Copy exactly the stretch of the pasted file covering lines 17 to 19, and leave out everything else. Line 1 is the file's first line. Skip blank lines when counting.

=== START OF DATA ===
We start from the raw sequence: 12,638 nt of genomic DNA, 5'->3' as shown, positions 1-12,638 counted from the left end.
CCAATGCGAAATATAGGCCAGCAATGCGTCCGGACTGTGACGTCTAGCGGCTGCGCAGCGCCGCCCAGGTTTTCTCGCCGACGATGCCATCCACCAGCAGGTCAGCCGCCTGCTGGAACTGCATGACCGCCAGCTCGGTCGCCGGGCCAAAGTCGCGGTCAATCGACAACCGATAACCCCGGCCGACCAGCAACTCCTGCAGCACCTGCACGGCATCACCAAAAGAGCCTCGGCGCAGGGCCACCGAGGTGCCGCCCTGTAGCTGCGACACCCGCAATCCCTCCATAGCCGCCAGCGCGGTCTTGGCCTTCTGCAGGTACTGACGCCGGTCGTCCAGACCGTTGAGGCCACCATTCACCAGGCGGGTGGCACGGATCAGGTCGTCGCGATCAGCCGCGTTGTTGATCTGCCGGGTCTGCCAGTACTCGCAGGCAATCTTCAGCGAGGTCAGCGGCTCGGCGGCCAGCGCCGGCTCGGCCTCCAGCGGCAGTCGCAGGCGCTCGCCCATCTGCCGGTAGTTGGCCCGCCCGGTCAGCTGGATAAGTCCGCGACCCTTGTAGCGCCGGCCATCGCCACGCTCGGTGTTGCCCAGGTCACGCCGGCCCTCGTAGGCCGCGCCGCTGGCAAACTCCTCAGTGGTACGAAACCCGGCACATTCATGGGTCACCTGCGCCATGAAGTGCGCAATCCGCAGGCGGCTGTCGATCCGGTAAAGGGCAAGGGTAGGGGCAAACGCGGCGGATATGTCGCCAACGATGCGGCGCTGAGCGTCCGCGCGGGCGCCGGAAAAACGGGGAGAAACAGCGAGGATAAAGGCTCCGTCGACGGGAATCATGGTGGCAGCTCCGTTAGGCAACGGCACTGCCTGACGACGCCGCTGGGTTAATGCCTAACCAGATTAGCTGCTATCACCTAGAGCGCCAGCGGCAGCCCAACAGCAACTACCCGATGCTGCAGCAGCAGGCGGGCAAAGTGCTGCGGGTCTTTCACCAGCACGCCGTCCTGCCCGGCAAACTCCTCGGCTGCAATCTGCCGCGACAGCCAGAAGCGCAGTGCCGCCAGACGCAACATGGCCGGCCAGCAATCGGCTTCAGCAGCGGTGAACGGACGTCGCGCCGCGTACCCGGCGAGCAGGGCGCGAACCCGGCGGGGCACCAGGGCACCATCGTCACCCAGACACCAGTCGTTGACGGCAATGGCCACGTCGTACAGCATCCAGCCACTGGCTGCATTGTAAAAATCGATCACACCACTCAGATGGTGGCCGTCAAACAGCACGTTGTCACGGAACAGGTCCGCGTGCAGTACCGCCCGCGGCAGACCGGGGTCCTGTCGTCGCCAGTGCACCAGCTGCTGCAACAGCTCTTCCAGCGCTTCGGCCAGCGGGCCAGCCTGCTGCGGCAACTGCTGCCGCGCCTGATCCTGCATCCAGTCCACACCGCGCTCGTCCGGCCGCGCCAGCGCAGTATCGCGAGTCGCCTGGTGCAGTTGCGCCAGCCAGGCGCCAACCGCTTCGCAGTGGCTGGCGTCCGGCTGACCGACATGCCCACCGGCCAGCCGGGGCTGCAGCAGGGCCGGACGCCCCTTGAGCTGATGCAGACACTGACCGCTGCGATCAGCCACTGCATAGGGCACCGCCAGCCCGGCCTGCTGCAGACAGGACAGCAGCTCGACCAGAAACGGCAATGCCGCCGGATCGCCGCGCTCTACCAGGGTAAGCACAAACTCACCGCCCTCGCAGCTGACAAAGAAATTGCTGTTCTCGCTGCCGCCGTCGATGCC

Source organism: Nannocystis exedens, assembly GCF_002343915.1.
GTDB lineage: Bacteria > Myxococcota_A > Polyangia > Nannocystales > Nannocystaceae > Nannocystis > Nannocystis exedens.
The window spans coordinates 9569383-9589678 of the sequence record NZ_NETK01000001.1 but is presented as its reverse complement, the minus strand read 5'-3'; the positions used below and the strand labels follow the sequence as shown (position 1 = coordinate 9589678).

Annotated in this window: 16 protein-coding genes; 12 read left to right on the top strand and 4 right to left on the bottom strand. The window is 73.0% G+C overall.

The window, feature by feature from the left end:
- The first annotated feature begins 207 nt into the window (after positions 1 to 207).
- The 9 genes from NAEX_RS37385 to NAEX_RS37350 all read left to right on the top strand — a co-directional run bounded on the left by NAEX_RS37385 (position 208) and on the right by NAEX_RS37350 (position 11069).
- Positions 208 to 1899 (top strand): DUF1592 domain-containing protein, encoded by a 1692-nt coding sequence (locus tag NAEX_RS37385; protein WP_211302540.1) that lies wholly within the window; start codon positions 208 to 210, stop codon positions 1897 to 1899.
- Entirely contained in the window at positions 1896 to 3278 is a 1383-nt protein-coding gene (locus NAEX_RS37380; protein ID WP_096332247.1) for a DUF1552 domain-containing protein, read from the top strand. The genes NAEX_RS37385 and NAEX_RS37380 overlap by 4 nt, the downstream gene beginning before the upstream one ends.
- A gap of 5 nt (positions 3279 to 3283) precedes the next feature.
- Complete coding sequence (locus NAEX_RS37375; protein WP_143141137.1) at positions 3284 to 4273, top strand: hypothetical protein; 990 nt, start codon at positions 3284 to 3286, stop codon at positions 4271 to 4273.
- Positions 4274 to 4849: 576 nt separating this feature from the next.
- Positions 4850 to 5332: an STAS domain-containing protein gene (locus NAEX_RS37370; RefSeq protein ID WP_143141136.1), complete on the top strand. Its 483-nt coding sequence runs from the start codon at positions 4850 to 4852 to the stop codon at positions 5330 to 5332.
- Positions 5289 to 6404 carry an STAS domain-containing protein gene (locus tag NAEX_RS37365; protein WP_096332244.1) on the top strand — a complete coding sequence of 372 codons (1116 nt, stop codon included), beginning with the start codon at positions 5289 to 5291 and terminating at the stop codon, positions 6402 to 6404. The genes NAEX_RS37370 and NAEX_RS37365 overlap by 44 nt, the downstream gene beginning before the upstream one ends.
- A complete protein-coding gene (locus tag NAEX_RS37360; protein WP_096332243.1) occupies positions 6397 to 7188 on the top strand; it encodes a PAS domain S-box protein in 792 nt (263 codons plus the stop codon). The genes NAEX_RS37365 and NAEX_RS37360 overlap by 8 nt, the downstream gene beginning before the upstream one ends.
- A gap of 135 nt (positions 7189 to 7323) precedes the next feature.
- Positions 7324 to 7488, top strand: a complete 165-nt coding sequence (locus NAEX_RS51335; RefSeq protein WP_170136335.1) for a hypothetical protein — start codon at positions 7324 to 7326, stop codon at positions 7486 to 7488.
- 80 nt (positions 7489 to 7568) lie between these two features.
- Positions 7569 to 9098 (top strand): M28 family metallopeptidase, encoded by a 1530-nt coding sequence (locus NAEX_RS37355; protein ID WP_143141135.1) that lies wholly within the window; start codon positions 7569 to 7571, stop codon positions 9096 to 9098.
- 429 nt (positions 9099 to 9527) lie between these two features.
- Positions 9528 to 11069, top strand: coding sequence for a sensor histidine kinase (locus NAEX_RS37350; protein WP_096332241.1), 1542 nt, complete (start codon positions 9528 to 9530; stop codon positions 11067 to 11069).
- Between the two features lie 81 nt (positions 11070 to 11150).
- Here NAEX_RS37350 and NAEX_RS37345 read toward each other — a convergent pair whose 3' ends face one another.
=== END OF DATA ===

- A complete protein-coding gene (locus tag NAEX_RS37360; protein WP_096332243.1) occupies positions 6397 to 7188 on the top strand; it encodes a PAS domain S-box protein in 792 nt (263 codons plus the stop codon). The genes NAEX_RS37365 and NAEX_RS37360 overlap by 8 nt, the downstream gene beginning before the upstream one ends.
- A gap of 135 nt (positions 7189 to 7323) precedes the next feature.
- Positions 7324 to 7488, top strand: a complete 165-nt coding sequence (locus NAEX_RS51335; RefSeq protein WP_170136335.1) for a hypothetical protein — start codon at positions 7324 to 7326, stop codon at positions 7486 to 7488.